What if ... you had been manufacturing a product, successfully, profitably, for a while, and then ... studies start to indicate that your product is toxic in the long term. (We'll assume that if it were toxic in the short term, you would have noticed and stopped manufacture.)
It's not that unusual a story. Everyone knows how long it took to figure out that cigarettes were deeply toxic. In this 1930 ad reproduced in a 2008 New York Times article, the headline reads: "20,679 Physicians Say 'Luckies are less irritating' [because] 'it's toasted'". I mean, Yikes.
What's more disturbing is how viciously Big Tobacco fought the scientific evidence that pointed out smoking's dangers. As early as the 1940s, evidence was accumulating that smoking was a significant cause of cancer. And that evidence was well-known and acknowledged within the tobacco companies, even as they resisted all efforts to limit their advertising and marketing claims. (Click here for a long, but fascinating / depressing, 2002 article from the BMJ, "Failed promises of the cigarette industry and its effect on consumer misperceptions about the health risks of smoking")
It's easy for us, from this distance, to say what the tobacco companies should have done.
What about plastics companies today? Not to mention pesticide companies, toy companies, cosmetics companies, and others.
New York Times columnist Nicholas Kristof has a question today: "What are the lessons from years of lead poisoning?" (Full column, here) The lead industry, like the tobacco industry, fought long and hard the efforts to regulate and limit consumer exposure to lead (in paint, in gasoline, etc.). And Kristof considers the chemical industry to be today's lead industry.
His concerns are focused on "endocrine disruptors", chemicals that mimic the body's own hormones. They're found in everything. While there is still debate about how much damage these chemicals cause, there's little debate that they cause some. Kristof quotes from a 2012 World Health Organization / United Nations report:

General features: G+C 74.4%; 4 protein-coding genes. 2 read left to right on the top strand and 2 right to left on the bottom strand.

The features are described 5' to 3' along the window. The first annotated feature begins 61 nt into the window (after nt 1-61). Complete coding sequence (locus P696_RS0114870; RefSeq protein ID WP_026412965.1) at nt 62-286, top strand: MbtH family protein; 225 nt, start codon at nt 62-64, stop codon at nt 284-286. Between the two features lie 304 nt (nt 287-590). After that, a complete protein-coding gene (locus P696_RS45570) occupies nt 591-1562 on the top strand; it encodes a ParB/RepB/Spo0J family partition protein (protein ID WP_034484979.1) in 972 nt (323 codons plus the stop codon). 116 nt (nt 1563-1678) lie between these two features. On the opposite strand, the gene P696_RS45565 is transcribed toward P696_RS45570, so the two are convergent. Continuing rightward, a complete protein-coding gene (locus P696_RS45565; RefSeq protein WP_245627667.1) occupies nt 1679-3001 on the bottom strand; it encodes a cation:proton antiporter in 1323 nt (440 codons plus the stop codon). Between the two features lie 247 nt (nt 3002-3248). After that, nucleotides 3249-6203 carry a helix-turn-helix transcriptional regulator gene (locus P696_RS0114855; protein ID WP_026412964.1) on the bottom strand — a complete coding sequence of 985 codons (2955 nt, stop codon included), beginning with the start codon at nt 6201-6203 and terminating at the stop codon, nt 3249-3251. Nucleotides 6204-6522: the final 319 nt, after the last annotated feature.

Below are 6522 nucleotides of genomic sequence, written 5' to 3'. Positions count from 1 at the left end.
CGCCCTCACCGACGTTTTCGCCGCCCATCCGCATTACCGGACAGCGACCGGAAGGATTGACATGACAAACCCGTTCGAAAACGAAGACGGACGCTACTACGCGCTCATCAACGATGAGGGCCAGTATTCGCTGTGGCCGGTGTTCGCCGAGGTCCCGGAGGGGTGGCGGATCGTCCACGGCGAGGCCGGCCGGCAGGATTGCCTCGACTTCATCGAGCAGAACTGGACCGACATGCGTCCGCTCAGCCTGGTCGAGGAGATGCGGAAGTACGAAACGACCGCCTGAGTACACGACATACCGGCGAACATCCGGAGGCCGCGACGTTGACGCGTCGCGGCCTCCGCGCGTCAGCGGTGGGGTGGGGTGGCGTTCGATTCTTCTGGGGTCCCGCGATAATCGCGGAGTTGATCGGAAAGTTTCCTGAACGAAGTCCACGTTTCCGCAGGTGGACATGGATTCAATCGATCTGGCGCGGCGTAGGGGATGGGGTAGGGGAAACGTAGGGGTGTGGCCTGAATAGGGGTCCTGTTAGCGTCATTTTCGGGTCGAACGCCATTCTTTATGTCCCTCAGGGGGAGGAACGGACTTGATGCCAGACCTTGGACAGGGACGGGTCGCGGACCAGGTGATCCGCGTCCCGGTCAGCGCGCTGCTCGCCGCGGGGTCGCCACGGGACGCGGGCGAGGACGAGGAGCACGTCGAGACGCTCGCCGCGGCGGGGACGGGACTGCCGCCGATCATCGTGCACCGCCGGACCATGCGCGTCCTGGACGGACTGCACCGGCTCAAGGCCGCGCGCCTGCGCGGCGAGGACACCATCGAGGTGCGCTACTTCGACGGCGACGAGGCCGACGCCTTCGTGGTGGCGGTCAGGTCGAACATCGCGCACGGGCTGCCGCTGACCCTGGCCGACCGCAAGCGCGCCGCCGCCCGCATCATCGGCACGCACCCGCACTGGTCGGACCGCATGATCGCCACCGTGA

Exposure to EDC's [Endocrine Disrupting Chemicals] during fetal development and puberty plays a role in the increased incidences of reproductive diseases, endocrine-related cancers, behavioral and learning problems, including ADHD, infections, asthma, and perhaps obesity and diabetes in humans.
The WHO is concerned that
Close to 800 chemicals are known or suspected to be capable of interfering with hormone receptors, hormone synthesis or hormone conversion. However, only a small fraction of these chemicals have been investigated in tests capable of identifying overt endocrine effects in intact organisms.
Really? In fact, "The vast majority of chemicals in current commercial use have not been tested at all."
Kristof notes that the chemical industry "spent $55 million lobbying last year, twice the figure a decade earlier". So don't expect these chemicals to be more heavily regulated any time soon.
The battle is a sneaky one, too, in part because no one knows exactly how dangerous these chemicals are. Kristof notes,
This summer 18 scientists wrote a scathing letter railing against European Union regulations of endocrine disruptors. That underscored the genuine scientific uncertainty about risks -- until Environmental Health News showed that 17 of the 18 have conflicts of interests, such as receiving money from the chemical industry. Meanwhile, more than 140 other scientists followed up with their own open letters denouncing the original 18 and warning that endocrine disruptors do indeed constitute a risk.
Me, I'd rather that chemicals were regulated first, until we were sure that they're safe (within whatever reasonable boundaries you want to use as the definition of "safe", since of course nothing is 100% safe under all circumstances). But that's not going to happen here.
But what to do when scientists are themselves uncertain? Kristof wonders, too, and writes:
But I'm struck that many experts in endocrinology, toxicology or pediatrics aren't waiting for regulatory changes. They don't heat food in plastic containers, they reduce their use of plastic water bottles, and they try to give their kids organic foods to reduce exposure to pesticides.So I, too, am tossing the plastic containers, drinking my water from the tap, and continuing to spend a little more for organic.
But I'm especially struck by Kristof's closing question to the big chemical companies: "Are you really going to follow the model of tobacco and lead and fight regulation every step of the way, once more risking our children's futures?"
Well, are you?